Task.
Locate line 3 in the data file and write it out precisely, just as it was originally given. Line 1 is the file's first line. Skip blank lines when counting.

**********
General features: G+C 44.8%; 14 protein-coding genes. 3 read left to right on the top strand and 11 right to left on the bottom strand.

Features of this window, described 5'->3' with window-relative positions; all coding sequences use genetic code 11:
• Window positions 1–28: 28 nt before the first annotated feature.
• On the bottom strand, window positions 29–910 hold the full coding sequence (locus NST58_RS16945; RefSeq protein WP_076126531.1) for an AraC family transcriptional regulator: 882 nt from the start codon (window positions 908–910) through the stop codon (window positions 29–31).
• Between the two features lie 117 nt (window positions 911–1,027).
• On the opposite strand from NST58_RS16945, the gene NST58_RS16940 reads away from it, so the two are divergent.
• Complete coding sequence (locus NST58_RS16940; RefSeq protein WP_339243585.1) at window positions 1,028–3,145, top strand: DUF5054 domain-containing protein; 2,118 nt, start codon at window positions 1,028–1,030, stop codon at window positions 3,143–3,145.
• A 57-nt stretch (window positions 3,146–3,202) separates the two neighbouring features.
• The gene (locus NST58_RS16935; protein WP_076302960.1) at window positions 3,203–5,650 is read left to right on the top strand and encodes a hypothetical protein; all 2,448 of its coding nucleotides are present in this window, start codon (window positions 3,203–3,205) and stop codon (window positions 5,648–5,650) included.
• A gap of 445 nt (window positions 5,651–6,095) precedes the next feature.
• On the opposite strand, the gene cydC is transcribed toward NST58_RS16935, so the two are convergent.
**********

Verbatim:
• Window positions 1–28: 28 nt before the first annotated feature.